How to Transition From Your Old Aquarium Filter to the New One
Mixing the Old Filter Media With the New
Why Your Existing Filter Media Is Invaluable
The point is many novice aquarium enthusiasts are in a hurry to do away with their old existing filters, when they upgrade themselves to that new filter they always wanted. In their eagerness to have the new filter installed and running, they miss out on one critical thing.
What's that? Well, they threw out the baby with the bathwater (not literally). What they did miss out was all the crucial nitro-bacteria that had colonized in the old filter media was thrown out, and the new filter with its brand new filter media installed instead.
So, what you get is crystal clear water and some days later some fish floating upside down—dead. What went wrong over here? Well, you crashed the ammonia cycle, that's what happened.
The old filter was in fact the heart of the aquarium ecosystem, with all the nitro-bacteria in it, breaking down the ammonia, converting nitrite to nitrates. So when that 'old' filter was removed, the most useful part of the ecosystem was removed with it, and the ammonia cycle went out of control in just a few days with almost no bacteria to break down the ammonia build-up, so the ammonia and nitrite levels peaked, leading to fatalities.
So, how does one avoid this? Simple.
- Remove the existing filter media (sponge, ceramic rings, etc) from the existing filter
- Place some part of it along with the new filter media to help colonize the new filter
- Let both filters run in parallel for at least one week before you remove the old filter.
This gives the bacteria enough time to colonize in the new filter.
So, that's why you shouldn't throw out your old filter when you get a new one!
Mixing the Old Ceramic Rings With the New
The New Setup
Questions & Answers
Oh we've totally messed up. We've just taken the old filter out and put the new one in. Now fish seem sick. We took the old filter out 5 days ago, still got it, is it too late to put it back in and run it alongside? Or what else can I do? I have started adding a bit of filter boost. My poor goldfish..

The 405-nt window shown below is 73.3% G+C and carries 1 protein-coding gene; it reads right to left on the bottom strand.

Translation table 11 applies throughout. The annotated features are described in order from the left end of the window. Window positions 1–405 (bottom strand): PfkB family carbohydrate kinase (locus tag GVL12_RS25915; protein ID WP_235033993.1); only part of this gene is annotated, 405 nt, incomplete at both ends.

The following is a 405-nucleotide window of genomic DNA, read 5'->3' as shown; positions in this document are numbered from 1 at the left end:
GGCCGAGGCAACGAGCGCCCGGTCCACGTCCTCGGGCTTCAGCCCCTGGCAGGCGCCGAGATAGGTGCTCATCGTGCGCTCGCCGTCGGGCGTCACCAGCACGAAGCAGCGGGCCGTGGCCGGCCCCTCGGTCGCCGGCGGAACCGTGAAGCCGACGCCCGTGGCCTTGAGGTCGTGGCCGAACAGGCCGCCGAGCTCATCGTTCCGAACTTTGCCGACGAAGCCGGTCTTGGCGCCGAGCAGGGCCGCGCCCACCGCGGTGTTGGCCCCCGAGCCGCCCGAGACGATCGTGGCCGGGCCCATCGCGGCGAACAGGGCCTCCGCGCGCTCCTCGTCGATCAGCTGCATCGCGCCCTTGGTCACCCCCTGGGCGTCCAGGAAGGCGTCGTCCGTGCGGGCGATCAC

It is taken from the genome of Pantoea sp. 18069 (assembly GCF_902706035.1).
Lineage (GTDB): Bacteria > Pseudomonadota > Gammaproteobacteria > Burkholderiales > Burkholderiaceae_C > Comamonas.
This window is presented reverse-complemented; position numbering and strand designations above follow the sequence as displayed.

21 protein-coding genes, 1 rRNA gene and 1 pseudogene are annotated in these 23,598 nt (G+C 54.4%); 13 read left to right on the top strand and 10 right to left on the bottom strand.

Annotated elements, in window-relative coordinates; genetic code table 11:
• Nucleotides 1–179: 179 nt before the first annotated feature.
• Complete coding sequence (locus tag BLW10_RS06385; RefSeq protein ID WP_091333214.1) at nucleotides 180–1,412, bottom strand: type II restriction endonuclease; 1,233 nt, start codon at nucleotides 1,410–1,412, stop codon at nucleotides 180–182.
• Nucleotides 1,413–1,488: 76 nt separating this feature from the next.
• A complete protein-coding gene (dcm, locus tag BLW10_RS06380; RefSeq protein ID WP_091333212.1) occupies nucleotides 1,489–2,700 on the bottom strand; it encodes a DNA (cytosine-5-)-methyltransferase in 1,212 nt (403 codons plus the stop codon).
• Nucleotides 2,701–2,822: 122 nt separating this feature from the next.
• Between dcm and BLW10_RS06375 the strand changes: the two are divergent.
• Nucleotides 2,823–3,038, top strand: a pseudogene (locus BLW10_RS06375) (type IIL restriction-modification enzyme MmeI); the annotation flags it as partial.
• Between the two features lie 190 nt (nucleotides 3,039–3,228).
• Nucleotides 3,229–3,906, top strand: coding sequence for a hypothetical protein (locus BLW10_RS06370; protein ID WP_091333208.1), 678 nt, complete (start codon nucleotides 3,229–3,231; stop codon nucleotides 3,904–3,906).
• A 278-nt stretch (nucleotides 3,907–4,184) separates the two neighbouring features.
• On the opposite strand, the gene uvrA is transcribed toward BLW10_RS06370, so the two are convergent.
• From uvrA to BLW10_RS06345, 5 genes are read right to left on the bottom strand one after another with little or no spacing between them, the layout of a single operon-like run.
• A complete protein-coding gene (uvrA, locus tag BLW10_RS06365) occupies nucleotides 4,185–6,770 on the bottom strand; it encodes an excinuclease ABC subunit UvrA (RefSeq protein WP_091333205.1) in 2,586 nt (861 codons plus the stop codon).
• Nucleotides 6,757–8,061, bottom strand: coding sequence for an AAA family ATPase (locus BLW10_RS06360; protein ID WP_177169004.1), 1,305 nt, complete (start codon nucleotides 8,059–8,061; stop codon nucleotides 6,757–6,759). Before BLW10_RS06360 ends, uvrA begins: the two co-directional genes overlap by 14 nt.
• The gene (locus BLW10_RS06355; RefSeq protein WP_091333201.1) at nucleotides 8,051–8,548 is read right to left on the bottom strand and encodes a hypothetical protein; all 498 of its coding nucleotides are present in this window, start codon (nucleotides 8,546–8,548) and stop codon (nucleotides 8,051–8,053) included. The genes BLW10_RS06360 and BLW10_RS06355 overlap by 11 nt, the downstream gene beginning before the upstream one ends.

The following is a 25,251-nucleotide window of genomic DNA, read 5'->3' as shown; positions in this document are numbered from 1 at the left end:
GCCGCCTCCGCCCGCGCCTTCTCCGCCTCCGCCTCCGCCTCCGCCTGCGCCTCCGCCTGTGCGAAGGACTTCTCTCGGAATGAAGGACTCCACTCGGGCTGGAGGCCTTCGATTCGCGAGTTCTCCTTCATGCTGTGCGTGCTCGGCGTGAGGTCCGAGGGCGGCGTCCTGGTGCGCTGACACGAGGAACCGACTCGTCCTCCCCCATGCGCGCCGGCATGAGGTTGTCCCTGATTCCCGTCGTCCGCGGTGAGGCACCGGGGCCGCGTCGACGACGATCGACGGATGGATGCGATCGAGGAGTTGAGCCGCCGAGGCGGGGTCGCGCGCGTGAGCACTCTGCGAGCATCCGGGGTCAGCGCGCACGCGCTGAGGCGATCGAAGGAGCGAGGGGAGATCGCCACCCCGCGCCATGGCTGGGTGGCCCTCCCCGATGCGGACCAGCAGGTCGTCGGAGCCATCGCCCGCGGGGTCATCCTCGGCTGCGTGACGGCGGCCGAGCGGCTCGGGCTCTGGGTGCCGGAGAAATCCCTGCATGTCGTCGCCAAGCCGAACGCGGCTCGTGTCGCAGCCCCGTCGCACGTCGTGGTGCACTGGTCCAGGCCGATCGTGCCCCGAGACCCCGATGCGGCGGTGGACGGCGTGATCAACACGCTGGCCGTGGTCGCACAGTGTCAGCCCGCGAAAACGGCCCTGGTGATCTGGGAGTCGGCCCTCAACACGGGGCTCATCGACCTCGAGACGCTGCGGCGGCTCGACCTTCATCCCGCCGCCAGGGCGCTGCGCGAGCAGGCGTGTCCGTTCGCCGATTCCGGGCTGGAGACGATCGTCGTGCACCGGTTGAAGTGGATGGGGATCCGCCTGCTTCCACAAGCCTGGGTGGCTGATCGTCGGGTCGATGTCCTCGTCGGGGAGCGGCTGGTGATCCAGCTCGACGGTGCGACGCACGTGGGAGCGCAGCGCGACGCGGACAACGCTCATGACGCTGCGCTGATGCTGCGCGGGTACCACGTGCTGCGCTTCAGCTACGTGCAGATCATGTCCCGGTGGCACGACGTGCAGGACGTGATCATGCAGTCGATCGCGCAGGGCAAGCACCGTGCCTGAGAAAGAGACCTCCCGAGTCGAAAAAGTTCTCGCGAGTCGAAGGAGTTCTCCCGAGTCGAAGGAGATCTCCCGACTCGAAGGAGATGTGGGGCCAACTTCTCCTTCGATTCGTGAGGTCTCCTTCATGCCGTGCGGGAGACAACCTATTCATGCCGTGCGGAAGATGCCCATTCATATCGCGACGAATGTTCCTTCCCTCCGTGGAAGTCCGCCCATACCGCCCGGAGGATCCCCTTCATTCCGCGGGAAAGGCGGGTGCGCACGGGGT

You haven’t described what exactly is the issue you are facing with your goldfish. Is it panting too much (as in gasping) or has it kind of settled itself down and not moving much. Check if the air supply is functioning well and turn it up as much as you can. Secondly, do a water change, at least 50%, but ensure that the water is de-chlorinated first and is at the same temperature as the aquarium water. You can still use the old filter in parallel, as long as the media in it is still wet, as the bacteria will still survive partially in those conditions, but I wouldn’t recommend that now. Water changes will remove any ammonia traces, till the new filter settles. Add a de-nitrifying bacteria culture if available.Helpful 7
Can I feed fish as usual when transitioning from old to new filter?
Yes, of course. However, keep feeding to only as much as the fish can finish it all off. There shouldn't be any leftover food, which will decay and cause an ammonia spike. Feed away from the outflow in a relatively steady section with low flow so that the food is not carried away in to difficult to reach areas.Helpful 6
© 2012 Amar Salvi